Wounded Parent – Wounded Child

Watching the film “Love & Other Drugs” this Sunday morning, a pharmaceutical salesman, Jamie, begins a “tempestuous romance with a free-spirited Parkinson’s patient.” Unexpectedly, he falls desperately in love with Maggie Murdock who is afraid to let herself love (“Who wants to be in a relationship with a sick girl?” she thinks.) and therefore holds him at arms length.

There is a scene where Jamie, a successful pharmaceutical sales rep, is talking to his mother on the phone, bragging about making 2,000 sales for the month. After he hangs up Maggie asks, “I thought you told me your sales for the month were 1,200 – why did you tell your mother 2,000?” His reply: “It sounded better.” Maggie then asks “Do you also tell me things that are not true because it sounds better?” She walks over to the claw foot bath tub he’s casually reclining in – fully clothed – (sorry this is about love, not sex) and says, “Tell me four good things about yourself.” He could not!

If your parents didn’t love you just as you were, since you were not yet able to consider the possibility that this unmet need may have been about them – not you – the only possible conclusion you were able to reach was that you must not be lovable! From there you were likely to unconsciously wear the label “Not Good Enough!!” From this common childhood experience of personal rejection and emotional abandonment, no amount of desire you have for sweet everlasting love will allow you to understand what that looks like, feels like or how to find it. Rather it is likely that you pursue relationships with unrealistic expectations.

This pattern of unfulfilling co-dpendent relationships gets passed on generation after generation, until someone says “Enough!”

If you were one of the many children who did not feel understood, respected, appreciated, unconditionally loved and remain confused about what healthy, responsible, generous and mature loving relationships are all about, possibly the most important thing you will ever do in your life is to learn how to take YOU, into your own heart!!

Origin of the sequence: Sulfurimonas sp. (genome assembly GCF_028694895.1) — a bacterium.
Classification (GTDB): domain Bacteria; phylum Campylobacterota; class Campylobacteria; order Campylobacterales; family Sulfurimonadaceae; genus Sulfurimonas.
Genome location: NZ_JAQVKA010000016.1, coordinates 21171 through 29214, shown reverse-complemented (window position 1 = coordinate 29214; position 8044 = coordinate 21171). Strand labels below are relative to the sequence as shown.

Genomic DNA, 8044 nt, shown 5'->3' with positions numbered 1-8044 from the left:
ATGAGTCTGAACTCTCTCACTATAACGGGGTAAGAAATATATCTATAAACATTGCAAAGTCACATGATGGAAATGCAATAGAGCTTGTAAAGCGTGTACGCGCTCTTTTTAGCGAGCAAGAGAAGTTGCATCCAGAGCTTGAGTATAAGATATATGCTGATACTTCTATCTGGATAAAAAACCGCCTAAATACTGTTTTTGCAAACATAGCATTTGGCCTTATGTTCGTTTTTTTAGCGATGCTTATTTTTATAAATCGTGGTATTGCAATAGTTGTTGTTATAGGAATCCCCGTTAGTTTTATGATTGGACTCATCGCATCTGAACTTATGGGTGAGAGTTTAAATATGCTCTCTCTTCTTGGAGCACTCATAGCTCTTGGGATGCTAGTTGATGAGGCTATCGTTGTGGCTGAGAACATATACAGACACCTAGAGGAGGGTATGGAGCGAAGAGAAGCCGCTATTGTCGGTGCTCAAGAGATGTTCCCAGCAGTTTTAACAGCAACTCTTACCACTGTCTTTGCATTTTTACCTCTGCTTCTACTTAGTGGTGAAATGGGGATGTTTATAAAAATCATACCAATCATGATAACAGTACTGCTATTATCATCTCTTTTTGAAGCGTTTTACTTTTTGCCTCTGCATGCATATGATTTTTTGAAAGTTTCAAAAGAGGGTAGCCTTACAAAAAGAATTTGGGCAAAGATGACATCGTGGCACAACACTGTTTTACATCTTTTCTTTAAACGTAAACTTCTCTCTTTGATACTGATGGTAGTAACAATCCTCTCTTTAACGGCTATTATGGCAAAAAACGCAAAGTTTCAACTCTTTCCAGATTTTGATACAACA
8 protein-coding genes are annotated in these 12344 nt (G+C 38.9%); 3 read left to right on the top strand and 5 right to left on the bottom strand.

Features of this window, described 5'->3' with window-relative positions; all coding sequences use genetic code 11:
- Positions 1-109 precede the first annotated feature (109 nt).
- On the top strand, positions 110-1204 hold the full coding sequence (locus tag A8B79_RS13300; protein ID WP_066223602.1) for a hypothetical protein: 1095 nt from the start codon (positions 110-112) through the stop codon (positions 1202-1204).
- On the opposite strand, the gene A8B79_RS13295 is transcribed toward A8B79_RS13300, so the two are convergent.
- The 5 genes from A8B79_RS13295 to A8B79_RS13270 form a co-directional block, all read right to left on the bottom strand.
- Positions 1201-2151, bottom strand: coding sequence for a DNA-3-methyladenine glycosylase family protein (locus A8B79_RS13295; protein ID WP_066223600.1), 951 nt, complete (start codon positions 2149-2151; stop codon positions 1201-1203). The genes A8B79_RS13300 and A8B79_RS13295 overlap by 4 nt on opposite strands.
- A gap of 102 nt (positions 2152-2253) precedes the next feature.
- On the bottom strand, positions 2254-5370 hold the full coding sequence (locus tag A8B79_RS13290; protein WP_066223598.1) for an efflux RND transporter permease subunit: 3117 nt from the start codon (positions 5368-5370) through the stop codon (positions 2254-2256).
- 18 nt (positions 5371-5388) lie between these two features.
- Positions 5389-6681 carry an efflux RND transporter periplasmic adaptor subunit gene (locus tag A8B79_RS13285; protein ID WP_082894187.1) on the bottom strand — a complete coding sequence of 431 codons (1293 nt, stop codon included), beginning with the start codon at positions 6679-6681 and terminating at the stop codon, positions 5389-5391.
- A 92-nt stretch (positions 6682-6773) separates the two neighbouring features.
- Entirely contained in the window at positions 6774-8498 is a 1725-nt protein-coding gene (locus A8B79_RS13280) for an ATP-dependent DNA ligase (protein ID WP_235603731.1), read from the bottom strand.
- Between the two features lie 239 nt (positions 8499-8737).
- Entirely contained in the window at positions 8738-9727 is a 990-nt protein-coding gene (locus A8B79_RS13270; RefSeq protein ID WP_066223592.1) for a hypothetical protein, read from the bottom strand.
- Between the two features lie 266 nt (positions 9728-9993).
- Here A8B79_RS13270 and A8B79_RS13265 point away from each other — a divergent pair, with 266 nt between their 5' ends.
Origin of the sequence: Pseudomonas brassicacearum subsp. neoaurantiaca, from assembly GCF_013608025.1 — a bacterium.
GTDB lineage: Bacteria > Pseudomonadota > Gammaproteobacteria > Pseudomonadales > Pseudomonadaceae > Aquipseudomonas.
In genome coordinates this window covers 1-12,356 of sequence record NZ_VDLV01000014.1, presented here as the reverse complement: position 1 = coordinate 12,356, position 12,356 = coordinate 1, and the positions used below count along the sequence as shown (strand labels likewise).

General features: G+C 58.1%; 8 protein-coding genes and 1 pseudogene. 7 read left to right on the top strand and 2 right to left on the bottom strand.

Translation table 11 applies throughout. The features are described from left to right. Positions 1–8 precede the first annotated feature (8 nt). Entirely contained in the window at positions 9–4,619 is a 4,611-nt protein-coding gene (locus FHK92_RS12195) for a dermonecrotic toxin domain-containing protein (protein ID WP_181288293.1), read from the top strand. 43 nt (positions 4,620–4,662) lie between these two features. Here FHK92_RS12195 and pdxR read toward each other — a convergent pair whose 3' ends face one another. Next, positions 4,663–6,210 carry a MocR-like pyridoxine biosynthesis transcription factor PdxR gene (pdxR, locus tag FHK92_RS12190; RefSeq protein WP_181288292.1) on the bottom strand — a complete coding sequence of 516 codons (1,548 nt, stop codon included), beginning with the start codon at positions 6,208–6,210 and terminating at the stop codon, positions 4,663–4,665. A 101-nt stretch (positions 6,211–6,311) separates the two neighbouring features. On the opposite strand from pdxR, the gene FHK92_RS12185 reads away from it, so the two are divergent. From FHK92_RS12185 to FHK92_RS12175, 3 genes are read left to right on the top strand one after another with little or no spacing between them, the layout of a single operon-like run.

Do that and you will be capable of finding and maintaining a healthy love relationship with another. However, please realize life is short, so do it now!

Yes You Can!!!

 

Image from Emily Rachel Hildebrand under Creative Commons license.

 

This entry was posted in Co-dependency, Communication, Emotional Intimacy, Emotions, Family Relationships, Fear, Anxiety and Panic, Hopelessness, Love, Marriage, Mental Health, Negativity, Parenting, Personal Change, Personality, Relationships, Self Image, Trust, Uncategorized and tagged , , , , , , , , , , , , . Bookmark the permalink.

5 Responses to Wounded Parent – Wounded Child

  1. caban.lynette@gmail.com says:

    After reading Wounded Parent, Wounded Child, all that comes to mind is how my stepfather always pointed out how nothing I did was ever good enough. If I got a 98 on an exam, he would say” all you needed were 2 points for a 100.” I never heard a compliment like, “That’s a great score.” or “I am proud of you.” It was always what I lacked to be better or perfect. It made me feel that there was always something wrong with ME. I grew up feeling unloveable and found it hard to love myself. It is only recently that I have begun to look at myself in another light. I am a good person. I can do many wonderful things. I am loveable. This article makes me realize that it was his own wounds that made him point me out so often. As a parent, I tried to turn my negative experience into a positive by commending my child when she shows me grades on exams she has studied a lot for. I encourage her when tells me the score was not what she wanted and feels down. I always tell her that she did her best and there is always next time to get the grade she was aiming for. I NEVER put her down and make her feel less than because I remember what it made me feel like as a child when my stepfather did it to me.

    • jefflevine says:

      Many people spend their lives suffering from childhood wounds. Your willingness to look within yourself and your personal history in order to identify the source of your emotional and relationship problems required considerable courage. As you have already begun to see – that decision is paving the way toward a new life of personal freedom for you and your ability to model it for your daughter too. Good choice!!

    • Jahlin says:

      Very true! Makes a cahgne to see someone spell it out like that. 🙂

  2. Sewana says:

    Thanks for your thuohgts. It’s helped me a lot.

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